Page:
Singing as a form of rehabilitation
Singing is something many people take for granted. You sing in the car, in the shower and maybe even on stage. Most of the time, you don’t even realise you’re singing! Researchers suspect that on top of hearing your beautiful voice, singing may have medical benefits for people with spinal cord injury (SCI). It is believed that singing may help enhance breathing, voice and wellbeing for people with SCI. In a project developed by Hopkins Centre Ambassador and international singer Timothy McCallum, a peer led singing program called Singing Cords has been introduced at the Spinal Injury Unit (SIU) at Princess Alexandra Hospital.
Tim is one of Australia’s most sought after singers and performers. At 18-years-old, he was progressing quickly towards a successful career in the music and theatre industry. In a devastating blow, Tim was involved in a diving accident where he broke his neck. He lives with SCI and depends on a power wheelchair for mobility. Doctors told Tim he would never sing and perform the way he used to, but he has defied all odds. After appearing on television talent show The Voice in 2015, Tim has been touring Australia performing and speaking about his journey, including the challenges he has overcome. This program is based on Tim’s personal experience and involvement in an initial study from a team at the Austin Hospital. The involvement of both Tim and peer support worker Col Mackereth, ensures that this project is run with user experience and engagement at the forefront.
The program involves newly injured people with SCI as well as those who have lived with SCI for many years. The Hopkins Centre members Kate Martin, Yoon Irons, Brooke Wadsworth, Brooke Duggan and Tiffany Newson along with singers with disability, Tim McCallum, Col Mackereth, are all involved.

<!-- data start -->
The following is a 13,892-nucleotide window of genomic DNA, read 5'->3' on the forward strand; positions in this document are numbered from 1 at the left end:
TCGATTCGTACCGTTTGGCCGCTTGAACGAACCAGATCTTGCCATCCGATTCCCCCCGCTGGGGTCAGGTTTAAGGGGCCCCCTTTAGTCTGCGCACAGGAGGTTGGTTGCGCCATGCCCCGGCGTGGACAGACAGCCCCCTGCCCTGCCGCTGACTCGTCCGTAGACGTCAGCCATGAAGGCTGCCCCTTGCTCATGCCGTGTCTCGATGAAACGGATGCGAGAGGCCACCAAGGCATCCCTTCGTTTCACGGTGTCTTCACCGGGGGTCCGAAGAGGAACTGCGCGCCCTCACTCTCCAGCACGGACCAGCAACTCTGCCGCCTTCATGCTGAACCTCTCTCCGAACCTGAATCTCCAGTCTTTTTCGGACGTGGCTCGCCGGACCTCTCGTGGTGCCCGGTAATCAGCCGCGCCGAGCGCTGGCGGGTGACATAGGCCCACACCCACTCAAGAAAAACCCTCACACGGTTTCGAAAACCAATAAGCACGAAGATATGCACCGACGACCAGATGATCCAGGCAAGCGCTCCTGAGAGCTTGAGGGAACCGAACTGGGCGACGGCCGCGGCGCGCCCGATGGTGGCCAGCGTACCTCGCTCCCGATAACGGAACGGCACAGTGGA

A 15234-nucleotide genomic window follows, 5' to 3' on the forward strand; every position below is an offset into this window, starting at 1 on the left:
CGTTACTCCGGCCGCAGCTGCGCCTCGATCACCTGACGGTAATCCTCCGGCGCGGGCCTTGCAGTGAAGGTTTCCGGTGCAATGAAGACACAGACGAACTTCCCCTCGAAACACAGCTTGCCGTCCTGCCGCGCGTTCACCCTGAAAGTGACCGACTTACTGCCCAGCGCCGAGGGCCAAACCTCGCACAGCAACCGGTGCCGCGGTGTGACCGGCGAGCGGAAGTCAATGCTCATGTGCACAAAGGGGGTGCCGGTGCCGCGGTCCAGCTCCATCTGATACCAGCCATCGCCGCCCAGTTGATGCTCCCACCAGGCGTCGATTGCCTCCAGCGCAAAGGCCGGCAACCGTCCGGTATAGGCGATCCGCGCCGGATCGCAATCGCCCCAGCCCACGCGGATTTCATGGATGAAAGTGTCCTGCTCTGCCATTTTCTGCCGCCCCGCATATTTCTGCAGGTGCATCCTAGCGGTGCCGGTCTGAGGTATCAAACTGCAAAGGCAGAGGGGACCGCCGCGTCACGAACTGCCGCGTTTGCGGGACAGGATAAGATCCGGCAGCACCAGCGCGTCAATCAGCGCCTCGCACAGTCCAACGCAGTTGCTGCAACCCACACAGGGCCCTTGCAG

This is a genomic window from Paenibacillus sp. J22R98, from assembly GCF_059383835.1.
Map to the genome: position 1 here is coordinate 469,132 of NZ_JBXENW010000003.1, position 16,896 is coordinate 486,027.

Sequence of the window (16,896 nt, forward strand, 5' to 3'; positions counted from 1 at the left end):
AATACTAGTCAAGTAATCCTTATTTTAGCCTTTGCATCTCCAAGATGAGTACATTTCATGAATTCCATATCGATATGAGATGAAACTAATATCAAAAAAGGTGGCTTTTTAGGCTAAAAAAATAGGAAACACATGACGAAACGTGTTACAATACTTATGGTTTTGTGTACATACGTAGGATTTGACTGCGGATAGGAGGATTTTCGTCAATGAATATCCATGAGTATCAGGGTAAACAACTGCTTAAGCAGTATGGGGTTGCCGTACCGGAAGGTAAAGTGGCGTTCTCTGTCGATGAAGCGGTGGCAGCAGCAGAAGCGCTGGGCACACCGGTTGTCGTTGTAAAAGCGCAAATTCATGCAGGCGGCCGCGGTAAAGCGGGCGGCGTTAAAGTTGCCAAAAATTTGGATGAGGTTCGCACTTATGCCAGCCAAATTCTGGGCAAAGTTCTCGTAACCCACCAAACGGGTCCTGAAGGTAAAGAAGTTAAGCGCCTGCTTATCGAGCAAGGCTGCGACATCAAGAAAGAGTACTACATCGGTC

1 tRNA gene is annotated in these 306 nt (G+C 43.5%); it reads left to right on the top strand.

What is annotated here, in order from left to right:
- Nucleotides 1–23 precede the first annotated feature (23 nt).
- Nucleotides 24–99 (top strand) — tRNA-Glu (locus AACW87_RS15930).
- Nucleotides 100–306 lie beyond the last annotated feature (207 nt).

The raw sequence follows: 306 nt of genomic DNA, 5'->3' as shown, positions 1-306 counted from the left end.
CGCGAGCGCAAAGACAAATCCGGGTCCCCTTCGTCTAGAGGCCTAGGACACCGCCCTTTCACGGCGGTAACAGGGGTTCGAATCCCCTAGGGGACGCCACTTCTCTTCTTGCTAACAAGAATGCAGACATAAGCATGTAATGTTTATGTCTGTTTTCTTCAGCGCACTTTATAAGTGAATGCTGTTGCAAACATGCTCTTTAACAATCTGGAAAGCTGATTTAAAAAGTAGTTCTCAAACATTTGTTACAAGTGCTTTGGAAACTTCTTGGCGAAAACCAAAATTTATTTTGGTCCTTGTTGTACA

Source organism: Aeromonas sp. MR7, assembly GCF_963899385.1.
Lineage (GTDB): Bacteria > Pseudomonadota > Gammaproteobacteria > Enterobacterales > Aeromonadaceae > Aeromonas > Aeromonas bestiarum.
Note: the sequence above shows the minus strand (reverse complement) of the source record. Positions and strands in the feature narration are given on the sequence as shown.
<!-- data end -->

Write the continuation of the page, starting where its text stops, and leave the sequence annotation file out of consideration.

Tim McCallum said, “I always thought music and singing would play in some part of my life, but I never thought it would save my life. Through the practice and performance of singing, I have been able to remain vocally and physically healthy and subsequently, emotionally happy. I owe that to music. If the Singing Cords project can have that impact on just one other with a Spinal Cord Injury, it will be all worth it".
Photo left: Tim McCallum. Photo right: Tim McCallum and members of the singing cord proram, Brooke and Lindsay
This pilot study will provide valuable information that will enable researchers to evaluate whether peer led group singing is feasible to be included into the rehabilitation journey. It will also allow researchers to view the program’s individual impact on those with SCI. The Singing Cords group usually meets on Wednesday.
A short film about the program has just been released, detailing more about Singing Cords program, how to get involved and general awareness on the benefits of singing for people with SCI. Check out the film online here.
The singing cords project is a peer led program supported by The Hopkins Centre, which is a joint Initiative of the Division of Rehabilitation, Metro South Health and Menzies Health Institute Queensland, Griffith University. Spinal Life Australia, Affiliate Partner of The Hopkins Centre has provided partial seed funding for the Program.
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